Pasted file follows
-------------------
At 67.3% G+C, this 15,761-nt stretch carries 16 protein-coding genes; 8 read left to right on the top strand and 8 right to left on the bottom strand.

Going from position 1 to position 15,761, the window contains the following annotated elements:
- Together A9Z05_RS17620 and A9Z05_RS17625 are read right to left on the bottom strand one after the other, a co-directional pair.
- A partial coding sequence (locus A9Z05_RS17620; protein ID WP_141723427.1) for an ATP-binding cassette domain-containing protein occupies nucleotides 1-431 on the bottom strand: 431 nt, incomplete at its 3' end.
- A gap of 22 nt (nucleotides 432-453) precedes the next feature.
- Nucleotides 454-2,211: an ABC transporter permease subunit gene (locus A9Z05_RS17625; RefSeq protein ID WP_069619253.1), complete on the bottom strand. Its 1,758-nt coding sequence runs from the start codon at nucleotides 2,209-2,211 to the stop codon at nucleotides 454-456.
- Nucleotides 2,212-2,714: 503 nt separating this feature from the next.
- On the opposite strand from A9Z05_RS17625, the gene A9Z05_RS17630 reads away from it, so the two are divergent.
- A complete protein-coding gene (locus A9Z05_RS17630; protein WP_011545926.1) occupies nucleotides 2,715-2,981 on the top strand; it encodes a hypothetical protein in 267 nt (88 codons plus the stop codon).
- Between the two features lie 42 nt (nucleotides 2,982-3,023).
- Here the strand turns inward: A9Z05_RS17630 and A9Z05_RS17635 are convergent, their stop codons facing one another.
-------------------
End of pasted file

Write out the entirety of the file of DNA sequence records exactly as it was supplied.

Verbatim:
At 67.3% G+C, this 15,761-nt stretch carries 16 protein-coding genes; 8 read left to right on the top strand and 8 right to left on the bottom strand.

Going from position 1 to position 15,761, the window contains the following annotated elements:
- Together A9Z05_RS17620 and A9Z05_RS17625 are read right to left on the bottom strand one after the other, a co-directional pair.
- A partial coding sequence (locus A9Z05_RS17620; protein ID WP_141723427.1) for an ATP-binding cassette domain-containing protein occupies nucleotides 1-431 on the bottom strand: 431 nt, incomplete at its 3' end.
- A gap of 22 nt (nucleotides 432-453) precedes the next feature.
- Nucleotides 454-2,211: an ABC transporter permease subunit gene (locus A9Z05_RS17625; RefSeq protein ID WP_069619253.1), complete on the bottom strand. Its 1,758-nt coding sequence runs from the start codon at nucleotides 2,209-2,211 to the stop codon at nucleotides 454-456.
- Nucleotides 2,212-2,714: 503 nt separating this feature from the next.
- On the opposite strand from A9Z05_RS17625, the gene A9Z05_RS17630 reads away from it, so the two are divergent.
- A complete protein-coding gene (locus A9Z05_RS17630; protein WP_011545926.1) occupies nucleotides 2,715-2,981 on the top strand; it encodes a hypothetical protein in 267 nt (88 codons plus the stop codon).
- Between the two features lie 42 nt (nucleotides 2,982-3,023).
- Here the strand turns inward: A9Z05_RS17630 and A9Z05_RS17635 are convergent, their stop codons facing one another.